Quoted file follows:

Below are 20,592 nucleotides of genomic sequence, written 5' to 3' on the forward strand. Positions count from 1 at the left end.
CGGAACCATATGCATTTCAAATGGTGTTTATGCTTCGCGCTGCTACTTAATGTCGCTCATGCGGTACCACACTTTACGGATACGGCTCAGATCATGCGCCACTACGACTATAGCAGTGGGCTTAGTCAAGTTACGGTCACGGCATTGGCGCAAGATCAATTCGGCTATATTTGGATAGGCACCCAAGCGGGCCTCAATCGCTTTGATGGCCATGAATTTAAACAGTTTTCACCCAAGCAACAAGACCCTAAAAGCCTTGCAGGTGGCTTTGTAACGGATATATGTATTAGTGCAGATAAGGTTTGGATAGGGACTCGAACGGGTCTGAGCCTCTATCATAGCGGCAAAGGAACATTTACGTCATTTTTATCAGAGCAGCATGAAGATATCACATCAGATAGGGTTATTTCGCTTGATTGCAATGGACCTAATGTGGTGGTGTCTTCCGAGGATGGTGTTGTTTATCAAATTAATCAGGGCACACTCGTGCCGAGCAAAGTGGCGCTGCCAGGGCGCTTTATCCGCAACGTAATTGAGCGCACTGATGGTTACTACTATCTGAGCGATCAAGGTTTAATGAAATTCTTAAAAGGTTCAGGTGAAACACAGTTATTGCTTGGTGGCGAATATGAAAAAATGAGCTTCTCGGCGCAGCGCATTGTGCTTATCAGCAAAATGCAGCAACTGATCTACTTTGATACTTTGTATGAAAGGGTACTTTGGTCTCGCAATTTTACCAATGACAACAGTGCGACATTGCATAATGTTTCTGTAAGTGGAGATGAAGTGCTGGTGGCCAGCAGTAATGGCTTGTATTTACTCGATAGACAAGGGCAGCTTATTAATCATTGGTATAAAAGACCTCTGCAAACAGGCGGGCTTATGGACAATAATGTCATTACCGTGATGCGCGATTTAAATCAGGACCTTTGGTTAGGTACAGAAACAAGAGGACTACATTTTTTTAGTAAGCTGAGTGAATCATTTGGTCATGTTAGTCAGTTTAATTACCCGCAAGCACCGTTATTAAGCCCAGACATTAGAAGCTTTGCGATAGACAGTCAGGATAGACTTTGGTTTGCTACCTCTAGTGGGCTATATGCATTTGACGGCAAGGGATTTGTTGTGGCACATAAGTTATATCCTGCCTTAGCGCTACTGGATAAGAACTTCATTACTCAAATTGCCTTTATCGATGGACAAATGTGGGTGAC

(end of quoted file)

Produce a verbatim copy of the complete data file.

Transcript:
Below are 20,592 nucleotides of genomic sequence, written 5' to 3' on the forward strand. Positions count from 1 at the left end.
CGGAACCATATGCATTTCAAATGGTGTTTATGCTTCGCGCTGCTACTTAATGTCGCTCATGCGGTACCACACTTTACGGATACGGCTCAGATCATGCGCCACTACGACTATAGCAGTGGGCTTAGTCAAGTTACGGTCACGGCATTGGCGCAAGATCAATTCGGCTATATTTGGATAGGCACCCAAGCGGGCCTCAATCGCTTTGATGGCCATGAATTTAAACAGTTTTCACCCAAGCAACAAGACCCTAAAAGCCTTGCAGGTGGCTTTGTAACGGATATATGTATTAGTGCAGATAAGGTTTGGATAGGGACTCGAACGGGTCTGAGCCTCTATCATAGCGGCAAAGGAACATTTACGTCATTTTTATCAGAGCAGCATGAAGATATCACATCAGATAGGGTTATTTCGCTTGATTGCAATGGACCTAATGTGGTGGTGTCTTCCGAGGATGGTGTTGTTTATCAAATTAATCAGGGCACACTCGTGCCGAGCAAAGTGGCGCTGCCAGGGCGCTTTATCCGCAACGTAATTGAGCGCACTGATGGTTACTACTATCTGAGCGATCAAGGTTTAATGAAATTCTTAAAAGGTTCAGGTGAAACACAGTTATTGCTTGGTGGCGAATATGAAAAAATGAGCTTCTCGGCGCAGCGCATTGTGCTTATCAGCAAAATGCAGCAACTGATCTACTTTGATACTTTGTATGAAAGGGTACTTTGGTCTCGCAATTTTACCAATGACAACAGTGCGACATTGCATAATGTTTCTGTAAGTGGAGATGAAGTGCTGGTGGCCAGCAGTAATGGCTTGTATTTACTCGATAGACAAGGGCAGCTTATTAATCATTGGTATAAAAGACCTCTGCAAACAGGCGGGCTTATGGACAATAATGTCATTACCGTGATGCGCGATTTAAATCAGGACCTTTGGTTAGGTACAGAAACAAGAGGACTACATTTTTTTAGTAAGCTGAGTGAATCATTTGGTCATGTTAGTCAGTTTAATTACCCGCAAGCACCGTTATTAAGCCCAGACATTAGAAGCTTTGCGATAGACAGTCAGGATAGACTTTGGTTTGCTACCTCTAGTGGGCTATATGCATTTGACGGCAAGGGATTTGTTGTGGCACATAAGTTATATCCTGCCTTAGCGCTACTGGATAAGAACTTCATTACTCAAATTGCCTTTATCGATGGACAAATGTGGGTGAC